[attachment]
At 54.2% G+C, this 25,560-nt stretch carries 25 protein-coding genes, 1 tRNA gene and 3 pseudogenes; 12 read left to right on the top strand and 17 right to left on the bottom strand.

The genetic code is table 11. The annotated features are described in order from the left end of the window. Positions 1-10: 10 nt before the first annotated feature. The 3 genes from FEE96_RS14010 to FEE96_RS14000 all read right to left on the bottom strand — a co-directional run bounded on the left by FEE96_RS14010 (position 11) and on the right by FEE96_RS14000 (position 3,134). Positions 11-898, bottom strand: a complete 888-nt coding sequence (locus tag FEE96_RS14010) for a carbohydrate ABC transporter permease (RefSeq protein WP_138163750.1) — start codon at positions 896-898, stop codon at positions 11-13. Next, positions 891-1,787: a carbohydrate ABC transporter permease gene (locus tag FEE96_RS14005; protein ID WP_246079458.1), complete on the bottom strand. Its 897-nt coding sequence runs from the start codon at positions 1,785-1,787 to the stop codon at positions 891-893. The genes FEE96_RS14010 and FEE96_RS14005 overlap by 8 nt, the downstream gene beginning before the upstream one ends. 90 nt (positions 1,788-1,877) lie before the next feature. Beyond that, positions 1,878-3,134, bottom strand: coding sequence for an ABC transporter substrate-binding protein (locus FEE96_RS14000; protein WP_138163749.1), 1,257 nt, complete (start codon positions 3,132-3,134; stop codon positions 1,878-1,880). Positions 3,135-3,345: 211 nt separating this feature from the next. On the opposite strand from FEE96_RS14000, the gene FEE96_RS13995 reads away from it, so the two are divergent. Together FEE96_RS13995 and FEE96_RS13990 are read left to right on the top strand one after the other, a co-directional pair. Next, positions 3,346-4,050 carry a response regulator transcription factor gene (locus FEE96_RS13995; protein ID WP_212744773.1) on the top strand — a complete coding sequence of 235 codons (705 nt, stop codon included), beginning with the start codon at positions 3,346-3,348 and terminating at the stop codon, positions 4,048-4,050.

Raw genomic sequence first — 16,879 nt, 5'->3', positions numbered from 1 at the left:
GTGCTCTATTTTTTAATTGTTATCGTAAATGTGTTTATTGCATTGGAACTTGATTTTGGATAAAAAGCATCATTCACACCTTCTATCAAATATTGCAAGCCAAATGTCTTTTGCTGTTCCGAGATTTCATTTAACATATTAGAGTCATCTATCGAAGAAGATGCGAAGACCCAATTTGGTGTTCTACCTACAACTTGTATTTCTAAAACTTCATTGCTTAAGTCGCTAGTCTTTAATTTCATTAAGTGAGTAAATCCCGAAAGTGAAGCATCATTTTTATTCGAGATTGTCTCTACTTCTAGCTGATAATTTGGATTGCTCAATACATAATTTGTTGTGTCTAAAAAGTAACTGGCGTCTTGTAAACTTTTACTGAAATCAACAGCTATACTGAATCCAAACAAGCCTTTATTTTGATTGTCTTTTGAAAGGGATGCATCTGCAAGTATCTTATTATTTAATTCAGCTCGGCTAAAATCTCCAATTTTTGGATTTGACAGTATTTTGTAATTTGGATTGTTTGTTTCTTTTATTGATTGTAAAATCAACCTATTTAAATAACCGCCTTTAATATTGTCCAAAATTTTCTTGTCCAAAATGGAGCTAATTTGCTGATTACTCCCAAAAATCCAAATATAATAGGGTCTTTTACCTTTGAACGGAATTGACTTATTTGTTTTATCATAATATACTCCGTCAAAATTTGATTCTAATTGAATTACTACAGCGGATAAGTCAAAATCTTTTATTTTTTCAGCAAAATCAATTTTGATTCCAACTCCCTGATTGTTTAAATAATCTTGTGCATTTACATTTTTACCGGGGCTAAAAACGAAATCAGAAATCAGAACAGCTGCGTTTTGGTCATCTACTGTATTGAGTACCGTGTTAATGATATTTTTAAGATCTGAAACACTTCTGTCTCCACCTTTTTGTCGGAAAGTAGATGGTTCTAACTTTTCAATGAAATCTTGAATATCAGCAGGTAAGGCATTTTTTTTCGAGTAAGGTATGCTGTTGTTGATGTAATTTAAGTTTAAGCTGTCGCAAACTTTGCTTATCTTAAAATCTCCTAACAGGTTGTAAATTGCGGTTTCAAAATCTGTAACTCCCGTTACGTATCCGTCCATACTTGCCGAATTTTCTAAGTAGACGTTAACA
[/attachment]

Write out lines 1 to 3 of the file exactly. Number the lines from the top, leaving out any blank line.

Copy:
At 54.2% G+C, this 25,560-nt stretch carries 25 protein-coding genes, 1 tRNA gene and 3 pseudogenes; 12 read left to right on the top strand and 17 right to left on the bottom strand.

The genetic code is table 11. The annotated features are described in order from the left end of the window. Positions 1-10: 10 nt before the first annotated feature. The 3 genes from FEE96_RS14010 to FEE96_RS14000 all read right to left on the bottom strand — a co-directional run bounded on the left by FEE96_RS14010 (position 11) and on the right by FEE96_RS14000 (position 3,134). Positions 11-898, bottom strand: a complete 888-nt coding sequence (locus tag FEE96_RS14010) for a carbohydrate ABC transporter permease (RefSeq protein WP_138163750.1) — start codon at positions 896-898, stop codon at positions 11-13. Next, positions 891-1,787: a carbohydrate ABC transporter permease gene (locus tag FEE96_RS14005; protein ID WP_246079458.1), complete on the bottom strand. Its 897-nt coding sequence runs from the start codon at positions 1,785-1,787 to the stop codon at positions 891-893. The genes FEE96_RS14010 and FEE96_RS14005 overlap by 8 nt, the downstream gene beginning before the upstream one ends. 90 nt (positions 1,788-1,877) lie before the next feature. Beyond that, positions 1,878-3,134, bottom strand: coding sequence for an ABC transporter substrate-binding protein (locus FEE96_RS14000; protein WP_138163749.1), 1,257 nt, complete (start codon positions 3,132-3,134; stop codon positions 1,878-1,880). Positions 3,135-3,345: 211 nt separating this feature from the next. On the opposite strand from FEE96_RS14000, the gene FEE96_RS13995 reads away from it, so the two are divergent. Together FEE96_RS13995 and FEE96_RS13990 are read left to right on the top strand one after the other, a co-directional pair. Next, positions 3,346-4,050 carry a response regulator transcription factor gene (locus FEE96_RS13995; protein ID WP_212744773.1) on the top strand — a complete coding sequence of 235 codons (705 nt, stop codon included), beginning with the start codon at positions 3,346-3,348 and terminating at the stop codon, positions 4,048-4,050.

Raw genomic sequence first — 16,879 nt, 5'->3', positions numbered from 1 at the left: